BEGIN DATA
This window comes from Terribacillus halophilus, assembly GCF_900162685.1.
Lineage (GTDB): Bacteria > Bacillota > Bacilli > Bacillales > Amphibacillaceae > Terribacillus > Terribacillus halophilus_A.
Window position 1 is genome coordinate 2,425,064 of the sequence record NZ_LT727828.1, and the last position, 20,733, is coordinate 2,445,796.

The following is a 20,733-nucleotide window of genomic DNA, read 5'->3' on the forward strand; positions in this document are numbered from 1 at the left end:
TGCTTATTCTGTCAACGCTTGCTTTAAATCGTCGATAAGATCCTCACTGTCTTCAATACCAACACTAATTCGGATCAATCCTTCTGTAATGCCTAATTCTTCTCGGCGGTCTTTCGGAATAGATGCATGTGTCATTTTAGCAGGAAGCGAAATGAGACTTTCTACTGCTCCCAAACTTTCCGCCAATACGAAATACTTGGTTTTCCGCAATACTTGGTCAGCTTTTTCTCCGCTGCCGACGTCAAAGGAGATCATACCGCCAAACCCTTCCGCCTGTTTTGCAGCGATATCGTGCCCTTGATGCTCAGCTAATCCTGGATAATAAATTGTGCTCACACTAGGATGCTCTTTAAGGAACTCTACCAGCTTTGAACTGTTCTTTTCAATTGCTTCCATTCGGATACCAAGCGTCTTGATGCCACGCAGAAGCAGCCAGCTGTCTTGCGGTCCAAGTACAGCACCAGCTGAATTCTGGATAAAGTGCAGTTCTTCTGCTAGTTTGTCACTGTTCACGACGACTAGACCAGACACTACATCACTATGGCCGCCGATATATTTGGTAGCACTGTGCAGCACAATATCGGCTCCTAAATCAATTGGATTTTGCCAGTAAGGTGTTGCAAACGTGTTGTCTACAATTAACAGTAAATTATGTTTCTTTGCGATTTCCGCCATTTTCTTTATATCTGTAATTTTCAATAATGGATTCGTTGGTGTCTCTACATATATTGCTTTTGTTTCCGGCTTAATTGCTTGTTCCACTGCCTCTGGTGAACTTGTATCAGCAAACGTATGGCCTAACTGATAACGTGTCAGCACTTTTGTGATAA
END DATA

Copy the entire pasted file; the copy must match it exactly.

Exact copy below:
This window comes from Terribacillus halophilus, assembly GCF_900162685.1.
Lineage (GTDB): Bacteria > Bacillota > Bacilli > Bacillales > Amphibacillaceae > Terribacillus > Terribacillus halophilus_A.
Window position 1 is genome coordinate 2,425,064 of the sequence record NZ_LT727828.1, and the last position, 20,733, is coordinate 2,445,796.

The following is a 20,733-nucleotide window of genomic DNA, read 5'->3' on the forward strand; positions in this document are numbered from 1 at the left end:
TGCTTATTCTGTCAACGCTTGCTTTAAATCGTCGATAAGATCCTCACTGTCTTCAATACCAACACTAATTCGGATCAATCCTTCTGTAATGCCTAATTCTTCTCGGCGGTCTTTCGGAATAGATGCATGTGTCATTTTAGCAGGAAGCGAAATGAGACTTTCTACTGCTCCCAAACTTTCCGCCAATACGAAATACTTGGTTTTCCGCAATACTTGGTCAGCTTTTTCTCCGCTGCCGACGTCAAAGGAGATCATACCGCCAAACCCTTCCGCCTGTTTTGCAGCGATATCGTGCCCTTGATGCTCAGCTAATCCTGGATAATAAATTGTGCTCACACTAGGATGCTCTTTAAGGAACTCTACCAGCTTTGAACTGTTCTTTTCAATTGCTTCCATTCGGATACCAAGCGTCTTGATGCCACGCAGAAGCAGCCAGCTGTCTTGCGGTCCAAGTACAGCACCAGCTGAATTCTGGATAAAGTGCAGTTCTTCTGCTAGTTTGTCACTGTTCACGACGACTAGACCAGACACTACATCACTATGGCCGCCGATATATTTGGTAGCACTGTGCAGCACAATATCGGCTCCTAAATCAATTGGATTTTGCCAGTAAGGTGTTGCAAACGTGTTGTCTACAATTAACAGTAAATTATGTTTCTTTGCGATTTCCGCCATTTTCTTTATATCTGTAATTTTCAATAATGGATTCGTTGGTGTCTCTACATATATTGCTTTTGTTTCCGGCTTAATTGCTTGTTCCACTGCCTCTGGTGAACTTGTATCAGCAAACGTATGGCCTAACTGATAACGTGTCAGCACTTTTGTGATAA